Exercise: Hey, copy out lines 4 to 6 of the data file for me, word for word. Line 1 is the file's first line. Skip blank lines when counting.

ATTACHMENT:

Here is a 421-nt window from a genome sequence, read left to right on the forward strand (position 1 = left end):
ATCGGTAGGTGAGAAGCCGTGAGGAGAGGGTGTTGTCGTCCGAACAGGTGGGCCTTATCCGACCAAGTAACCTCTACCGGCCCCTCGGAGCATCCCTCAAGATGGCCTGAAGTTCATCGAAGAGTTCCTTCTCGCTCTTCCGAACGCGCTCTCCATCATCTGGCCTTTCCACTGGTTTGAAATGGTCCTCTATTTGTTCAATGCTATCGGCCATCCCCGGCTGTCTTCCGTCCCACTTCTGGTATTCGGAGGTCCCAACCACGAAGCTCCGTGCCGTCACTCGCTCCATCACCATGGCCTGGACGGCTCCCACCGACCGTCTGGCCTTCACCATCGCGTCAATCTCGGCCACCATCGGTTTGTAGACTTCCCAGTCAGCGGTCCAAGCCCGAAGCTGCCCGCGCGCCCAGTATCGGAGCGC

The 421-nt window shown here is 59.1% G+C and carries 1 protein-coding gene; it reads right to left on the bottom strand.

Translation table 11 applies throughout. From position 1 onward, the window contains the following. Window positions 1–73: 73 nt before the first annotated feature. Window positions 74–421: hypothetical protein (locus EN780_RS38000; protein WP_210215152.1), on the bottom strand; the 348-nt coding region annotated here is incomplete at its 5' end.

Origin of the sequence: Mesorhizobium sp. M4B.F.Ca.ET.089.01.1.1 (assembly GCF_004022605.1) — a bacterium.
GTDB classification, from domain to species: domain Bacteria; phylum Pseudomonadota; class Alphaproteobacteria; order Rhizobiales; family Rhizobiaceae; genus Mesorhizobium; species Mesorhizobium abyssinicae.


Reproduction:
Translation table 11 applies throughout. From position 1 onward, the window contains the following. Window positions 1–73: 73 nt before the first annotated feature. Window positions 74–421: hypothetical protein (locus EN780_RS38000; protein WP_210215152.1), on the bottom strand; the 348-nt coding region annotated here is incomplete at its 5' end.

Origin of the sequence: Mesorhizobium sp. M4B.F.Ca.ET.089.01.1.1 (assembly GCF_004022605.1) — a bacterium.
GTDB classification, from domain to species: domain Bacteria; phylum Pseudomonadota; class Alphaproteobacteria; order Rhizobiales; family Rhizobiaceae; genus Mesorhizobium; species Mesorhizobium abyssinicae.